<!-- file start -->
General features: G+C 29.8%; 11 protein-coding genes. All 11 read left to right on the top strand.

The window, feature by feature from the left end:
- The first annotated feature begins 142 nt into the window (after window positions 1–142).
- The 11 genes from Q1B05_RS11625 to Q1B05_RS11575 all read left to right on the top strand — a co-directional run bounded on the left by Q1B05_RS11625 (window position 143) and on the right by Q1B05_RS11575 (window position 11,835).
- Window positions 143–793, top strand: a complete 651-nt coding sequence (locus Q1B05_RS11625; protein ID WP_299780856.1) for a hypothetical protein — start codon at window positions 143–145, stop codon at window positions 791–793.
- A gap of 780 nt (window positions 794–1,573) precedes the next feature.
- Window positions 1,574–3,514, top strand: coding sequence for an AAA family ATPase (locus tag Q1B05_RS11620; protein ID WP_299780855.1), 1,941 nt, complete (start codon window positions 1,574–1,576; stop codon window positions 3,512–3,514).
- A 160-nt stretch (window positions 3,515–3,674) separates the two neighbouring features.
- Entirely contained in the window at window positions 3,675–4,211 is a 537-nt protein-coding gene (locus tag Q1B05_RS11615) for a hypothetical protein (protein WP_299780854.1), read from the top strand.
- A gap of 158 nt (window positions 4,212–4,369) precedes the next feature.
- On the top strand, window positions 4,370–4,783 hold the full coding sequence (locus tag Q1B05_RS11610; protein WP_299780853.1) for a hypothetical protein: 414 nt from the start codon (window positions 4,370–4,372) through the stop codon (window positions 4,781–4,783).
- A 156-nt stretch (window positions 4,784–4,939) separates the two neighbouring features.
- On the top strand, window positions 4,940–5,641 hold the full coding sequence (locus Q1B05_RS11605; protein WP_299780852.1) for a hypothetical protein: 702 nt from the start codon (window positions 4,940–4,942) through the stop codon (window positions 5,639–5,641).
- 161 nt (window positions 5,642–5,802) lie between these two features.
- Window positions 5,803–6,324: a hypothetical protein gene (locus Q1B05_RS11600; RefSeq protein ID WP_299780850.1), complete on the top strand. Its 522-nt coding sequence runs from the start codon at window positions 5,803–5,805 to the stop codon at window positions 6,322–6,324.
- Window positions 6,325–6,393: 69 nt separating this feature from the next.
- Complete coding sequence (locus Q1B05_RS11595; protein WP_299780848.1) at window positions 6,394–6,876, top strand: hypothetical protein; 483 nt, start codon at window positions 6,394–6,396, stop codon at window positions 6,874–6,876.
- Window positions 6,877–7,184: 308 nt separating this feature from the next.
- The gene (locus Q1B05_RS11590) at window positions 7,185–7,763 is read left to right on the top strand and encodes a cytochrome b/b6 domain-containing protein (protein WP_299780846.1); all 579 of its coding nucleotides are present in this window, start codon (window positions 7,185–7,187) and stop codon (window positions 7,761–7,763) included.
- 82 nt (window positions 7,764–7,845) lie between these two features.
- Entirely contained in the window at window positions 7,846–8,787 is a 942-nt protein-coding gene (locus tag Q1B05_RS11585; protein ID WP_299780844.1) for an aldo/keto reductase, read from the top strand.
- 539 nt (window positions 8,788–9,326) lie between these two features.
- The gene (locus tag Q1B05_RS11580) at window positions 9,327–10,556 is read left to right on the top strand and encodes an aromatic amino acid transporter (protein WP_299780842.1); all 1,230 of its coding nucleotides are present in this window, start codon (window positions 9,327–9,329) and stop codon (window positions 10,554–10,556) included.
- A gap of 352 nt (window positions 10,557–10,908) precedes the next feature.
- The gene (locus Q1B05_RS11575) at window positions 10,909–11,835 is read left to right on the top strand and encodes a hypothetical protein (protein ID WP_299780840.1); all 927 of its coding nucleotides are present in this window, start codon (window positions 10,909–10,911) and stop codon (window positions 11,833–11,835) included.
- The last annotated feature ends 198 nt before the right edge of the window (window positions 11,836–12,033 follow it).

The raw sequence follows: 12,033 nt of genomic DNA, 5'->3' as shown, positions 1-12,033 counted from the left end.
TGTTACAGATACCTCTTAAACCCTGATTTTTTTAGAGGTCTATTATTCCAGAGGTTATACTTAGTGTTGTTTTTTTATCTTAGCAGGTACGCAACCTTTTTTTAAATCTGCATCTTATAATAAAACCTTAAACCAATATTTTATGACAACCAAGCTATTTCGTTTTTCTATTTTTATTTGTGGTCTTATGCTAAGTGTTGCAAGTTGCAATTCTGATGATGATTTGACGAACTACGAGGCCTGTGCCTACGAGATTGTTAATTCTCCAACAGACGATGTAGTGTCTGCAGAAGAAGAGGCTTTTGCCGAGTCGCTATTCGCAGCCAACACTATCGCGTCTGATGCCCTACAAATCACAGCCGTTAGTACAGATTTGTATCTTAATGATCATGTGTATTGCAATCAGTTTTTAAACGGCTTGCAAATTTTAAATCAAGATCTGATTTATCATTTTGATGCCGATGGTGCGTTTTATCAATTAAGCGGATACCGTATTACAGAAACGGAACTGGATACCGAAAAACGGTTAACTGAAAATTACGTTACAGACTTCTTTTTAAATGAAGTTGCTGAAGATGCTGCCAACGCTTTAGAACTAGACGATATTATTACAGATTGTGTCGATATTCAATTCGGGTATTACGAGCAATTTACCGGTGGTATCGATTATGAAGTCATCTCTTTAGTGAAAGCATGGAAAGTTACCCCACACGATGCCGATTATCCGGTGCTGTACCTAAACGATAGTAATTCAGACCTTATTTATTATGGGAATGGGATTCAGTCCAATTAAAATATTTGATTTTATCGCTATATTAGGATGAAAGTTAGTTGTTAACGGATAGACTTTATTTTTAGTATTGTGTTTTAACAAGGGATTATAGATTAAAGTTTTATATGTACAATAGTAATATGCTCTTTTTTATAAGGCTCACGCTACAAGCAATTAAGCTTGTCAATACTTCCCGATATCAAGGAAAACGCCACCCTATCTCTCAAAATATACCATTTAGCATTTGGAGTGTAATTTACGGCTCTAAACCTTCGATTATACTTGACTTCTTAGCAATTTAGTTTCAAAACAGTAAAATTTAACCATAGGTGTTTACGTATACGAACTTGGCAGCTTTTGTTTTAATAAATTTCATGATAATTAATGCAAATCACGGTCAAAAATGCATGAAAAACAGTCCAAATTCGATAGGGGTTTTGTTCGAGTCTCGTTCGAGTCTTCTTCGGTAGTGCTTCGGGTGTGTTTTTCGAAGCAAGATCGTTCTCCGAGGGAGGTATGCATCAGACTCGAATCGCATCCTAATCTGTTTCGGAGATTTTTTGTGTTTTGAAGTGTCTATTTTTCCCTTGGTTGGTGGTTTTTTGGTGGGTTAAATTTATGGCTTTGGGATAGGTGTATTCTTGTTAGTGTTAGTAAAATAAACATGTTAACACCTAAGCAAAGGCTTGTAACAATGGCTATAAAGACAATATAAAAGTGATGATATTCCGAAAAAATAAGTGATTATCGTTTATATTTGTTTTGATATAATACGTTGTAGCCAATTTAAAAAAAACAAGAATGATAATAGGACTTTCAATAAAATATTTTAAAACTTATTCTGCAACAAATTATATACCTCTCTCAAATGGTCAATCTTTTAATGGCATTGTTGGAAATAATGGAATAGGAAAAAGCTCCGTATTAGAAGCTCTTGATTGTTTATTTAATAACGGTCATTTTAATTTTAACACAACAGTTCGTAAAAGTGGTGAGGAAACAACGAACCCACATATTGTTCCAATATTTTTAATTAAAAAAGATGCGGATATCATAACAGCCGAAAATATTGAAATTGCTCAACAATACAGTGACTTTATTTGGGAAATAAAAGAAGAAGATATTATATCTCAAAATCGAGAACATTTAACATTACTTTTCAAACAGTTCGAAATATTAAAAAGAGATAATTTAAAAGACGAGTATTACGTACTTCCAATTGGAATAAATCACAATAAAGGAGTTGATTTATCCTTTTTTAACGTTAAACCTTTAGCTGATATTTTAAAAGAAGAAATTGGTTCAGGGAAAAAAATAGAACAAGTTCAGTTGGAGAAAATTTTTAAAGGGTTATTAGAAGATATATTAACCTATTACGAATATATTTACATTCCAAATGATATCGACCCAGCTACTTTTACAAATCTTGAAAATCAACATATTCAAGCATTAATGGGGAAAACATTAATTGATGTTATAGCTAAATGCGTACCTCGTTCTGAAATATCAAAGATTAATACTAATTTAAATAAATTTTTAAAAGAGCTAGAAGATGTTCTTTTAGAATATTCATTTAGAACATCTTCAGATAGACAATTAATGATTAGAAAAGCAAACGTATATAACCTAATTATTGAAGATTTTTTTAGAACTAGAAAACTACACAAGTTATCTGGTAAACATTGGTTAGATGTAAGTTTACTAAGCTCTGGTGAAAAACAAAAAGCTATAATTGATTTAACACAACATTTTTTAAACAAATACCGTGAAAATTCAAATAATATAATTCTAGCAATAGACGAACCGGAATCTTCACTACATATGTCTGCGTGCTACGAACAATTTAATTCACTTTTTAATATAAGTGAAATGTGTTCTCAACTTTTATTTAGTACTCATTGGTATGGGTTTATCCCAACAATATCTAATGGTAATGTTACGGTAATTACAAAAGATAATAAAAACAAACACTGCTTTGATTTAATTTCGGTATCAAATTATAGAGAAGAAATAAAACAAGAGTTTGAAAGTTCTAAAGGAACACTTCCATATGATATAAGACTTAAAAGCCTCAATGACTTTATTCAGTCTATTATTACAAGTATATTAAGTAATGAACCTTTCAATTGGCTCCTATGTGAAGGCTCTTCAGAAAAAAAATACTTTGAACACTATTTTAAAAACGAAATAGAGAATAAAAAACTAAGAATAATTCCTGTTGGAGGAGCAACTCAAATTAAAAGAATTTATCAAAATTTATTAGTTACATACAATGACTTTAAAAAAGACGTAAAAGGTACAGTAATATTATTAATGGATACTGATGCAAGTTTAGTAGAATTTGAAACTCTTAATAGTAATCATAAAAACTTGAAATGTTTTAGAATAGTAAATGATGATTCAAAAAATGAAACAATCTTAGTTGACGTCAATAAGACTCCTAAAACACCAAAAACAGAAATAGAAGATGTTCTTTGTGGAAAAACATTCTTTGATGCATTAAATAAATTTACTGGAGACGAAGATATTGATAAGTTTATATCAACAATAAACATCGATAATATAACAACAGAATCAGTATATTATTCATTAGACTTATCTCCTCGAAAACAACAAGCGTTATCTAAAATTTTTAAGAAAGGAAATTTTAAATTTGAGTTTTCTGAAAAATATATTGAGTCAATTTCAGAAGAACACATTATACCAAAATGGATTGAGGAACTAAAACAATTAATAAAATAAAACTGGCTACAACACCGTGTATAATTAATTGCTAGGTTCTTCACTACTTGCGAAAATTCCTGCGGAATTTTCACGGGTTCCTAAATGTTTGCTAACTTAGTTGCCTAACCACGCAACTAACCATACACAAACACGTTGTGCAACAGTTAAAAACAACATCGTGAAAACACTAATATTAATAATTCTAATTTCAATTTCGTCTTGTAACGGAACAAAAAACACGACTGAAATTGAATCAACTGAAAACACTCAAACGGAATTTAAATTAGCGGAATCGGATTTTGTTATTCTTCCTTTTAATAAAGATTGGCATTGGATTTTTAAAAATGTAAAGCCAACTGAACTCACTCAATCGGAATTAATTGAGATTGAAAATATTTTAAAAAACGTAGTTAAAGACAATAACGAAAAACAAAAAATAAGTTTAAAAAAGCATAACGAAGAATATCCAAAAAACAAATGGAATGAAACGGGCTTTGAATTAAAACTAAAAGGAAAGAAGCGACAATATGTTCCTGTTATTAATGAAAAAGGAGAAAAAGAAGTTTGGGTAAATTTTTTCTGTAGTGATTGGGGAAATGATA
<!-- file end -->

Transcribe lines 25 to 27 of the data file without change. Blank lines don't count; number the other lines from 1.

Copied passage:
- The gene (locus Q1B05_RS11575) at window positions 10,909–11,835 is read left to right on the top strand and encodes a hypothetical protein (protein ID WP_299780840.1); all 927 of its coding nucleotides are present in this window, start codon (window positions 10,909–10,911) and stop codon (window positions 11,833–11,835) included.
- The last annotated feature ends 198 nt before the right edge of the window (window positions 11,836–12,033 follow it).

The raw sequence follows: 12,033 nt of genomic DNA, 5'->3' as shown, positions 1-12,033 counted from the left end.